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The movement comes from push, or pull. A push, or pull comes from one of the forces. For example, a push happens when two things/fields can not co-exist at same point of space time and one (or both) of them get displaced. The displacement, is the movement. The forces govern how things behave. Movement is one of the behaviors caused/governed by forces.


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One approach to exploring this question is to study the Glider in Conway's Game of Life. Where does its movement "come from"? It is a direct and easily-verified result of the rules of its universe. I highly recommend you take a few minutes with graph paper to verify its behaviour for yourself. What is really important to see is that motion is not a law ...


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At a basic level, current models of physics describe a force as the exchange of (virtual) bosons. This is just a model, but here's the general gist at what's a very basic level: There are different types of fundamental forces: Strong, electroweak (electromagnetic + weak) and gravitational. On top of this, there is the Higgs Boson. The strong force is ...


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Physics is the discipline that studies natural phenomena, and finds mathematical models that fit the measurements and observations and also predict future behavior of the system under study. Mathematics is a discipline which studies numbers with sophisiticated methods, it has axioms and theorems and can prove statements or disprove them absolutely. To use ...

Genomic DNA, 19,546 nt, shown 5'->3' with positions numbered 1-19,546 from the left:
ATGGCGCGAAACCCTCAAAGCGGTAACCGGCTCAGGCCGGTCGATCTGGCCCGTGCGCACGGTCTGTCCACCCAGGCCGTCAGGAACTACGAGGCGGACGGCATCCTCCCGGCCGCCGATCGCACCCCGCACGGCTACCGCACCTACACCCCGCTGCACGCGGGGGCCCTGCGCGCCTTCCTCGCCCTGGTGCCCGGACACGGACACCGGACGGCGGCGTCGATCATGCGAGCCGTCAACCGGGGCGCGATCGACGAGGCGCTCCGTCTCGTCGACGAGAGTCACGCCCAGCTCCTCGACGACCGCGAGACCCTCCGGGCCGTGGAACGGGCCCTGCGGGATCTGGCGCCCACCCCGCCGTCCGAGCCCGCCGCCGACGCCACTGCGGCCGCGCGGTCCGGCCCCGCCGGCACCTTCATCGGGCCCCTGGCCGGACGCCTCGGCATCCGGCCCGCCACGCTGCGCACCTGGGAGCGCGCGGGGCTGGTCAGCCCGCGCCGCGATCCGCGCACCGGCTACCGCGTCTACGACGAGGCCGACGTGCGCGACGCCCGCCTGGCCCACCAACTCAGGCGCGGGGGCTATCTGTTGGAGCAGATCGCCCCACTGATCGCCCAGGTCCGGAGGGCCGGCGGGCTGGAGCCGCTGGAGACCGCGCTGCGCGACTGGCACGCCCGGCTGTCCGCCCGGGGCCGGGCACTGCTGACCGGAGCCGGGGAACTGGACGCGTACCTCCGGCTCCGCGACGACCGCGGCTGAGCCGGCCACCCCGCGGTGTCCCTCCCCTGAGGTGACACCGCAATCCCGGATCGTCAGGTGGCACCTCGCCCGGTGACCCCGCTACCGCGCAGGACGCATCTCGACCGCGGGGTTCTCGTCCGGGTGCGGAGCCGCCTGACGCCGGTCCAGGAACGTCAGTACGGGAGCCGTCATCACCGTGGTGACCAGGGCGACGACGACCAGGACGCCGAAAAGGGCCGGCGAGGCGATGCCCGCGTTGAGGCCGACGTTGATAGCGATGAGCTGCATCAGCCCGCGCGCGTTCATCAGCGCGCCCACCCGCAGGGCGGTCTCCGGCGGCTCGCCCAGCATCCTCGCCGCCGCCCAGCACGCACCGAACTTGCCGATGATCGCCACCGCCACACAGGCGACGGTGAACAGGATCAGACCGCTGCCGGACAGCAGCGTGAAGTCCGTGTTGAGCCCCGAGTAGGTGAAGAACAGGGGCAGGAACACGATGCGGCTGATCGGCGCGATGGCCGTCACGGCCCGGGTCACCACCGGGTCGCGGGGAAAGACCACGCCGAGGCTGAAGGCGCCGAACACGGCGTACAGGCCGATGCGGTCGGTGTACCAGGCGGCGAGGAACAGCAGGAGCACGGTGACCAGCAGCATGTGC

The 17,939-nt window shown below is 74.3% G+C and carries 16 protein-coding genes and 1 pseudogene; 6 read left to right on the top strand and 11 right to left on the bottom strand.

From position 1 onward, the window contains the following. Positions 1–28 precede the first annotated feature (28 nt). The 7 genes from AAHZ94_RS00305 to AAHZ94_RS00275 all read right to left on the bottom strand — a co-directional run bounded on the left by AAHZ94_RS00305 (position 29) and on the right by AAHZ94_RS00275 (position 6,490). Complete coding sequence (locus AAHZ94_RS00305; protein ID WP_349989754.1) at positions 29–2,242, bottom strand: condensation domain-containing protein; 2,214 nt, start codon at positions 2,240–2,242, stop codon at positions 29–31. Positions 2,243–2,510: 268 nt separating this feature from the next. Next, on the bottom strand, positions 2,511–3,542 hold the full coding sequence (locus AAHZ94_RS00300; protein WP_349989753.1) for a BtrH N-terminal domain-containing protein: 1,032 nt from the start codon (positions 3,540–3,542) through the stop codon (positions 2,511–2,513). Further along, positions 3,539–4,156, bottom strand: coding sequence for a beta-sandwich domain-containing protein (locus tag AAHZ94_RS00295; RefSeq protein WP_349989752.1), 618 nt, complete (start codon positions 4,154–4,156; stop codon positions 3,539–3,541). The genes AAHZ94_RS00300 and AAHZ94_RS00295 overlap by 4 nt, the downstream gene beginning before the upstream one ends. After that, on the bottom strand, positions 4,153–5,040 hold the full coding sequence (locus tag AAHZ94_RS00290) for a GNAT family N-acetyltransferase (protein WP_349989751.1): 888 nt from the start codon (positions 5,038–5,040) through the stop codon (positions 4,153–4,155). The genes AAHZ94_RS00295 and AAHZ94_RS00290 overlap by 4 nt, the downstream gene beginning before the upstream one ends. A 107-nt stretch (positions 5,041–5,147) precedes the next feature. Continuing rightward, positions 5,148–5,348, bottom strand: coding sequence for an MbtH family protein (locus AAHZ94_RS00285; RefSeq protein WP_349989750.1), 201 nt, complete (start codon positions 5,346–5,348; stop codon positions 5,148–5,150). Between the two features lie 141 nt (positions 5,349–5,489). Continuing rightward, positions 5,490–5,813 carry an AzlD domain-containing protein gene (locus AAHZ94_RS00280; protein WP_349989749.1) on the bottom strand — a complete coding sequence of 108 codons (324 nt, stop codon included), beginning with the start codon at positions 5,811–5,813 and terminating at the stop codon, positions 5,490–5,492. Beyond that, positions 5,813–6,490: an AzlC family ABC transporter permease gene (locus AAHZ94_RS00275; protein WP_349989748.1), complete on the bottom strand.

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Many of the answers given above are wrong. The word "causal" is not subjective. One of the answers includes the analogy: if I (the charge) throw a ball (the electric field) at a lamp, was the cause of the lamp breaking (the change in the magnetic field) the ball or me? But this is not a good analogy because the two cases are not at all similar. If a ...


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If we define some event which we will call "p" to be the cause and "q" to be its effect, then p and q should satisfy the following rules, 1.p implies q but q doesn't imply p. 2.in the absense of p, q shouldn't exist either. 3.p and q shouldn't be simultaneous events as viewed from any inertial frame of reference.


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The causality of the response, along with the fact that it would never introduce imaginary-valued D as a response to real-valued E, stipulates that the spectra of permittivity conform to the Kramers-Kronig relations. These form a very tight relation between the real and imaginary parts of permittivity. In particular, each part is a Hilbert transform of the ...



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